This will be a fascinating week for people who are students of internal U.S. House of Representatives politics.
In the next five days, both parties will hold organizing caucuses for the next session of Congress – Democrats on Thursday and Republicans on Friday. A series of key decisions will be made on both sides of the aisle, which will affect the personal ambitions of a number of members and the future direction of both parties.
Let’s start with the Republicans. They have just lost control of the House for the first time in 12 years. Their top two leaders – current Republican Leader John Boehner, R-Ohio, and current Whip Roy Blunt, R-Mo.-- will both face challengers. Current GOP Conference Chairman Deborah Pryce, R-Ohio, is not running for re-election to her party leadership position after narrowly escaping defeat in her own district last week.
It is my observation over the years that Republicans are much more willing to depose party leaders after a defeat than Democrats. All House Democratic leaders were re-elected following the party’s historic defeat in 1994. Republicans have been perfectly willing to change leaders when things aren’t going well. I point this out with admiration, not by way of criticism.
That doesn’t mean that Boehner and Blunt won’t survive but no one should be surprised if one or both fall by the wayside.
An interesting side note to all this is that four Texas Republicans may make leadership races—Joe Barton for Republican leader, Pete Sessions for chairman of the National Republican Campaign Committee (NRCC), Kay Granger for conference vice chairman and John Carter for conference secretary.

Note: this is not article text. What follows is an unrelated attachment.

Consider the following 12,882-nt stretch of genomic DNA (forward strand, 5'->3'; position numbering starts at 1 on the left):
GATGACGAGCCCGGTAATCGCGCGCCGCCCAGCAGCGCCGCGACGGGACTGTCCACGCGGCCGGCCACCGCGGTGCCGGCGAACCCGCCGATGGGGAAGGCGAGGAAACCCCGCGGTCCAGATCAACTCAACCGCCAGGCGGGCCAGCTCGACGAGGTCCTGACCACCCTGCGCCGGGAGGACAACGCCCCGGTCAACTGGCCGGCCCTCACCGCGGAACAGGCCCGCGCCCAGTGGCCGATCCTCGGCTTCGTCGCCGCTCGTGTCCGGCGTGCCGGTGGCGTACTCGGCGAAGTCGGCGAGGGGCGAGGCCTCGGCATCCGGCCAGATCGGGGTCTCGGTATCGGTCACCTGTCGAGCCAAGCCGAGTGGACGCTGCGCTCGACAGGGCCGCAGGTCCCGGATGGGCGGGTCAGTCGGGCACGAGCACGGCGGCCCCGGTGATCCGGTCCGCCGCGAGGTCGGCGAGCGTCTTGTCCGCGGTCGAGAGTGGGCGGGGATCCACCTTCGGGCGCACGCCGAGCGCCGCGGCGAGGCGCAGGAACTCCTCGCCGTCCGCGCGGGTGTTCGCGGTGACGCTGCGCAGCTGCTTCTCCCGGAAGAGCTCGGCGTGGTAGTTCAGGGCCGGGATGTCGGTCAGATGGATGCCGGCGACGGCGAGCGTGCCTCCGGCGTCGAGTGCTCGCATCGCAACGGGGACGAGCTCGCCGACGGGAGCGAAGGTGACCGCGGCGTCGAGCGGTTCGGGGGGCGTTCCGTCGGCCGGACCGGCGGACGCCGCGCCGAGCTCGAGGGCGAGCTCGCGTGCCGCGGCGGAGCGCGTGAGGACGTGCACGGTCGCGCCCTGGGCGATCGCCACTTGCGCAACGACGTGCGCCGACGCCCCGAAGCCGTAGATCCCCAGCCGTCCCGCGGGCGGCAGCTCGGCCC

No one should be surprised if all four lose, since House Republicans may have had their fill of Texans in leadership positions after the disastrous Tom DeLay regime. It may be a case of “no Texans need apply.”
The NRCC chairmanship is particularly vital to Republican chances of regaining majority status. Look for an attractive dark horse candidate not currently in the race like Eric Cantor of Virginia or Adam Putnam of Florida.
The Democratic Caucus will have its own share of drama. Steny Hoyer of Marylan, and Jack Murtha of Pennsylvania are both interested in the position of majority leader. Hoyer has the advantage, currently serving as Democratic whip, but leadership fights are unpredictable since they are decided on the basis of a secret ballot.
Also, Nancy Pelosi, the likely next speaker of the House, has taken the unusual step of endorsing one of the two candidates – Murtha who had run her successful campaign for whip against Hoyer earlier in her career.
Another subplot on the Democratic side involves whether Pelosi, as speaker, follows the lead of former Republican Speaker Newt Gingrich, R-Ga. and puts some of the newly elected freshman Democratic members on key House Committees to help them shore up their re-election chances in 2008. Gingrich did that in 1995 and thus helped some very marginal new members hold their seats.
At stake here are assignments to committees like Appropriations, Ways and Means and Energy and Commerce. There is significant pent-up demand for these key assignments from more senior Democrats who have not been able to move up to these important committees because of a scarcity of available seats while Democrats were in the minority. The assignments are made by the Democratic Steering Committee but the Speaker’s recommendations carry great weight.